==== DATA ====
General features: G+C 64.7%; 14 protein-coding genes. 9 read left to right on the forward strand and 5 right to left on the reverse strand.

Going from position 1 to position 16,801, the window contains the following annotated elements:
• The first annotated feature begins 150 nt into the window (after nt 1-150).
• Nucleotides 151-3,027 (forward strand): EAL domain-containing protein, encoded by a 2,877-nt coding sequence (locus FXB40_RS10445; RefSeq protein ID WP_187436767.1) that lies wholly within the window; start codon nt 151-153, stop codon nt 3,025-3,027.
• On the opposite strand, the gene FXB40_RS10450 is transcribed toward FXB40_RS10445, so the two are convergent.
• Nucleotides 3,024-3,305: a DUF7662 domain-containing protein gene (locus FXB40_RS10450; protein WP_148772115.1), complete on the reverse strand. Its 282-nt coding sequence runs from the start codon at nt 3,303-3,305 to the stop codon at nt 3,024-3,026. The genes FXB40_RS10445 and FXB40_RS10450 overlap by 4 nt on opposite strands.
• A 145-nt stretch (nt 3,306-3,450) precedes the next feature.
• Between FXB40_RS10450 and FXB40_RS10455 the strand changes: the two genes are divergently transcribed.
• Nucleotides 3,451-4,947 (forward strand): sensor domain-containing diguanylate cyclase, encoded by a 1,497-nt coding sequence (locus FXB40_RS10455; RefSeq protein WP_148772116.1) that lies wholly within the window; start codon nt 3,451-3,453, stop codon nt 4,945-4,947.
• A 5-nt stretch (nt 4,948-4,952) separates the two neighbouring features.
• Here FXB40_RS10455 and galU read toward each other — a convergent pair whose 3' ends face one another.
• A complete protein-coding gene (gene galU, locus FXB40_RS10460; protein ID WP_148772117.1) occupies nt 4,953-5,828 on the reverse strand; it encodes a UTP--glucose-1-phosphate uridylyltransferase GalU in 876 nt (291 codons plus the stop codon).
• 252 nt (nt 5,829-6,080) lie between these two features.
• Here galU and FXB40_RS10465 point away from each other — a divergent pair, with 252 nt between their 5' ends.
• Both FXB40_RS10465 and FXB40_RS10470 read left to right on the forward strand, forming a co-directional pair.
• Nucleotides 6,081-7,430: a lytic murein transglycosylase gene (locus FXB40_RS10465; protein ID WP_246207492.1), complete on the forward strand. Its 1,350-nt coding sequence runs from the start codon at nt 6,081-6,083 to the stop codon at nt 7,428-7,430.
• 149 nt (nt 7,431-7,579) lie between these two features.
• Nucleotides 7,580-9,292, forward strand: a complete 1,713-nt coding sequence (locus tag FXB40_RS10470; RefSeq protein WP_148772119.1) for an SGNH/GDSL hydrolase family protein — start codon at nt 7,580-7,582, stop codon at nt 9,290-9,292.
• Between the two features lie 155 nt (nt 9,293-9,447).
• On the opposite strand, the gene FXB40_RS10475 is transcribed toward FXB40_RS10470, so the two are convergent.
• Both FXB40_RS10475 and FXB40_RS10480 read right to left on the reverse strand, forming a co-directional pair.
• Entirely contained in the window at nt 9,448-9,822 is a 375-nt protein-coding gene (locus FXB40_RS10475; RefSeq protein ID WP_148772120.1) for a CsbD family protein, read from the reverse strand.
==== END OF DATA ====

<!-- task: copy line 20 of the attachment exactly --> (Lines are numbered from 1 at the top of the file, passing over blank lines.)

• On the opposite strand, the gene FXB40_RS10475 is transcribed toward FXB40_RS10470, so the two are convergent.